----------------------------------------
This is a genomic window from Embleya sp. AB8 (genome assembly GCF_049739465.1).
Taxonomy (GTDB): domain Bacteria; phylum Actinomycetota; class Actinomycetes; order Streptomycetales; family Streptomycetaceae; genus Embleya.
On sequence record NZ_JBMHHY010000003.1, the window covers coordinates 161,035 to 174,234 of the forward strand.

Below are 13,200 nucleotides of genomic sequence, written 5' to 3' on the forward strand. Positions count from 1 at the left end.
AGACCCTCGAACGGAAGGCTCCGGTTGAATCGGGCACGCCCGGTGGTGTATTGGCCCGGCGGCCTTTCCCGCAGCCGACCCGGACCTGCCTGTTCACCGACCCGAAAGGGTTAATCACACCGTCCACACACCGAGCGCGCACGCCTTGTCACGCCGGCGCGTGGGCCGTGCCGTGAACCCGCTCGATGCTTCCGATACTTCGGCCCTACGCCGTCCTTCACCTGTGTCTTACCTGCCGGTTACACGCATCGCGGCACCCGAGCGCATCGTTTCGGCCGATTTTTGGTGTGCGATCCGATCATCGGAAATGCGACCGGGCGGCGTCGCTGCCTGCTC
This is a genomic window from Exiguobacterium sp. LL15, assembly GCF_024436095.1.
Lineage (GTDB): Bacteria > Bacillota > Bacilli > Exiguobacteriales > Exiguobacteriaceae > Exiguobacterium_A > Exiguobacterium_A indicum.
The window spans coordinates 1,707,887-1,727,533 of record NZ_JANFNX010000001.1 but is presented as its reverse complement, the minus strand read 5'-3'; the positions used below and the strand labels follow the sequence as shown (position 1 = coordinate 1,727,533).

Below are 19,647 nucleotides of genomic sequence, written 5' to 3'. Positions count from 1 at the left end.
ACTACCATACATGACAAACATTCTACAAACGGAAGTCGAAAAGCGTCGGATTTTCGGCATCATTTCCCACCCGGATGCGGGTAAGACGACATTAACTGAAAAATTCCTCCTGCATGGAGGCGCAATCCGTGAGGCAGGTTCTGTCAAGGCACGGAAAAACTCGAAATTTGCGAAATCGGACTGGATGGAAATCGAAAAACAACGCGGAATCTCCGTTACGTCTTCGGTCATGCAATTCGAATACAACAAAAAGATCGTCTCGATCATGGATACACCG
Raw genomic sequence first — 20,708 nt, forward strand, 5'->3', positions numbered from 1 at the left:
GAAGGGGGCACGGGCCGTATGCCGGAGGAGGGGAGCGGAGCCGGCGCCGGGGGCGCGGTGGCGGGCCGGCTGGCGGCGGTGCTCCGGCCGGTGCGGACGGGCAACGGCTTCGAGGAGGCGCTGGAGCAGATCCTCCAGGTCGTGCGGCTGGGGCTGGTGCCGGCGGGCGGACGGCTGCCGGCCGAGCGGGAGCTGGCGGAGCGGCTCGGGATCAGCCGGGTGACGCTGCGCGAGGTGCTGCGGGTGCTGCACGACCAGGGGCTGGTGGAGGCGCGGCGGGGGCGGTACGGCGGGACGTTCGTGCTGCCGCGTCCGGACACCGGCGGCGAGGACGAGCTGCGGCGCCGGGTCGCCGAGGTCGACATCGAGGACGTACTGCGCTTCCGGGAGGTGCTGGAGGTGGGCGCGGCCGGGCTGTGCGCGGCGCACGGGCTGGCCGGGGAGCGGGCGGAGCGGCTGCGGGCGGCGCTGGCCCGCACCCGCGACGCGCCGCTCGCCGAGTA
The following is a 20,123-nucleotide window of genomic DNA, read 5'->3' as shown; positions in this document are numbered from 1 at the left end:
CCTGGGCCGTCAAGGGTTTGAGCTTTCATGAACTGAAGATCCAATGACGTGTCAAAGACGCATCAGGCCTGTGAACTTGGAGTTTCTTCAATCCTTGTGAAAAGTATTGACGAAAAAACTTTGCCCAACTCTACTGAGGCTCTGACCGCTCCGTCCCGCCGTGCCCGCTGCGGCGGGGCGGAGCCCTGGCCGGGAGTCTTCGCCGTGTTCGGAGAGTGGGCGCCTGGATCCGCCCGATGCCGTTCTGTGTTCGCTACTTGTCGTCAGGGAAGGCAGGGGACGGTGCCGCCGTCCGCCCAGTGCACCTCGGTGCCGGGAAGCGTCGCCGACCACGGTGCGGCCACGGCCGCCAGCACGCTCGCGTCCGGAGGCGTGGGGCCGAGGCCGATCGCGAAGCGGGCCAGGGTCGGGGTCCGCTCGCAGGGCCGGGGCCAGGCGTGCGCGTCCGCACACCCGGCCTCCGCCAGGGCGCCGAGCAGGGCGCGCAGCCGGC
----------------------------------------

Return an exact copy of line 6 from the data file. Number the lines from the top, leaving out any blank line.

This is a genomic window from Exiguobacterium sp. LL15, assembly GCF_024436095.1.